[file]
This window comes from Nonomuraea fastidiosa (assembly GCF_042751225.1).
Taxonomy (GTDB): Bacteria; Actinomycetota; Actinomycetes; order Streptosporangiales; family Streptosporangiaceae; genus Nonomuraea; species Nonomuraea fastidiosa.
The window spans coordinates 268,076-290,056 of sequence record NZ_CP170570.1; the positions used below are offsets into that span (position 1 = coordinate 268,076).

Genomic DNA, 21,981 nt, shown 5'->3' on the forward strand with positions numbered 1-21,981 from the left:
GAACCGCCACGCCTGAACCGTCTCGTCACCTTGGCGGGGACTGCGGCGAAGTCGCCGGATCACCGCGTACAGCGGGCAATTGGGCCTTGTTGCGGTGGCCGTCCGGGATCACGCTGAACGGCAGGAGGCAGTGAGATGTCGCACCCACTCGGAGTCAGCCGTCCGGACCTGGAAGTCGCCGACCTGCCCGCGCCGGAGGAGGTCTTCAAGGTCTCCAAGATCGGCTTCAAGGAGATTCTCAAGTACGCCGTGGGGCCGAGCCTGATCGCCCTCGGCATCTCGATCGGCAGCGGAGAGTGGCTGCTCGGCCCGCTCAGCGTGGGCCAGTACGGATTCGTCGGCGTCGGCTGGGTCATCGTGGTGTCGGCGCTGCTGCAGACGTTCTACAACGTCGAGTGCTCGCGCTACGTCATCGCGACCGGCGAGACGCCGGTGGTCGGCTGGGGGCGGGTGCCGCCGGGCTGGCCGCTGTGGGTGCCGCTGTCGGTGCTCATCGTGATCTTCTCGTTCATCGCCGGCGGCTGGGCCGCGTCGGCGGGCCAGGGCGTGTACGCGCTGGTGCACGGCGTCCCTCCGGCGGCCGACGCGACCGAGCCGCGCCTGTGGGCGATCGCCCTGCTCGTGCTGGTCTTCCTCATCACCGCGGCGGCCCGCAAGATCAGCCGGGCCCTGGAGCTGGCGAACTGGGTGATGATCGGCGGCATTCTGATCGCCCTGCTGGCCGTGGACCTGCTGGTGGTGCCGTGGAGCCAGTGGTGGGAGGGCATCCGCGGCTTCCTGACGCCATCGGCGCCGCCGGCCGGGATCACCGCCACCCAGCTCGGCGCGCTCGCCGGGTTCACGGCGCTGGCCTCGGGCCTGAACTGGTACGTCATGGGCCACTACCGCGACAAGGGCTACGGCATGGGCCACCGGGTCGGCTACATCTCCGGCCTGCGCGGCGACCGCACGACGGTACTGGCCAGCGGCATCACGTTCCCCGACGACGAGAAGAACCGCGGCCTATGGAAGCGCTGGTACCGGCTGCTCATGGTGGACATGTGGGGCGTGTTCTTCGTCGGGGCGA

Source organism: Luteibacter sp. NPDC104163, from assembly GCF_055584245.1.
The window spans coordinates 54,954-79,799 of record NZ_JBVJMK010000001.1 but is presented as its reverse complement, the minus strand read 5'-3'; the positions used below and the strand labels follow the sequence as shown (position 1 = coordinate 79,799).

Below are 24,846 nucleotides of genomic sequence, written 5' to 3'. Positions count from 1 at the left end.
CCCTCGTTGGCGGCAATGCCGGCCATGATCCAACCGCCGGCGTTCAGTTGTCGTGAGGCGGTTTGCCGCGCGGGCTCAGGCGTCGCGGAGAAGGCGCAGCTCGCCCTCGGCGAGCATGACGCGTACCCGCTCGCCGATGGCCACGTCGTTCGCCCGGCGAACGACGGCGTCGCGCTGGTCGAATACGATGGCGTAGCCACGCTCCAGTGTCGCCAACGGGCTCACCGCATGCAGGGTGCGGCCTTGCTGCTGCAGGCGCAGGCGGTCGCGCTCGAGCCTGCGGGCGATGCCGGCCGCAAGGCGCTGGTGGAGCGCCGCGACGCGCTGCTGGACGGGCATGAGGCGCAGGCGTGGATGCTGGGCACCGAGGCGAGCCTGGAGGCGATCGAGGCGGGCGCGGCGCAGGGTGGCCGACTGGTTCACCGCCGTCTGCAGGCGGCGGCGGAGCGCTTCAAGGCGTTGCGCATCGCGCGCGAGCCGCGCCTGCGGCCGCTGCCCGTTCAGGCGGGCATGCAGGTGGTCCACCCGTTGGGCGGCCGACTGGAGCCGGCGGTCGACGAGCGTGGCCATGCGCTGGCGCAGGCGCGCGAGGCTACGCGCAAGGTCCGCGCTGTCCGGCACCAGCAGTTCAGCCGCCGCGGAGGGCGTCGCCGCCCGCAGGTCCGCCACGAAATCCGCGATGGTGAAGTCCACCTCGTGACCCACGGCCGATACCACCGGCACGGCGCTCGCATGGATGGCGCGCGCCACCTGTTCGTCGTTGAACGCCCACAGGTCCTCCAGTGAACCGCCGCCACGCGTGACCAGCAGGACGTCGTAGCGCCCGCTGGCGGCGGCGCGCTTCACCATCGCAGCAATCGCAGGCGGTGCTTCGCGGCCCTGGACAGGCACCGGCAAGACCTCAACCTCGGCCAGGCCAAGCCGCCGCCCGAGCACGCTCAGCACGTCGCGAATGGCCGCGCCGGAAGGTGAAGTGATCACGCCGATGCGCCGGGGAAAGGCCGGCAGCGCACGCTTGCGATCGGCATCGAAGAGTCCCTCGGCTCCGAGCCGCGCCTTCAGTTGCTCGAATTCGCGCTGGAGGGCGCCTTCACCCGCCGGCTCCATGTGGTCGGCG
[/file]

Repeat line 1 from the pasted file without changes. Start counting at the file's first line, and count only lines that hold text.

This window comes from Nonomuraea fastidiosa (assembly GCF_042751225.1).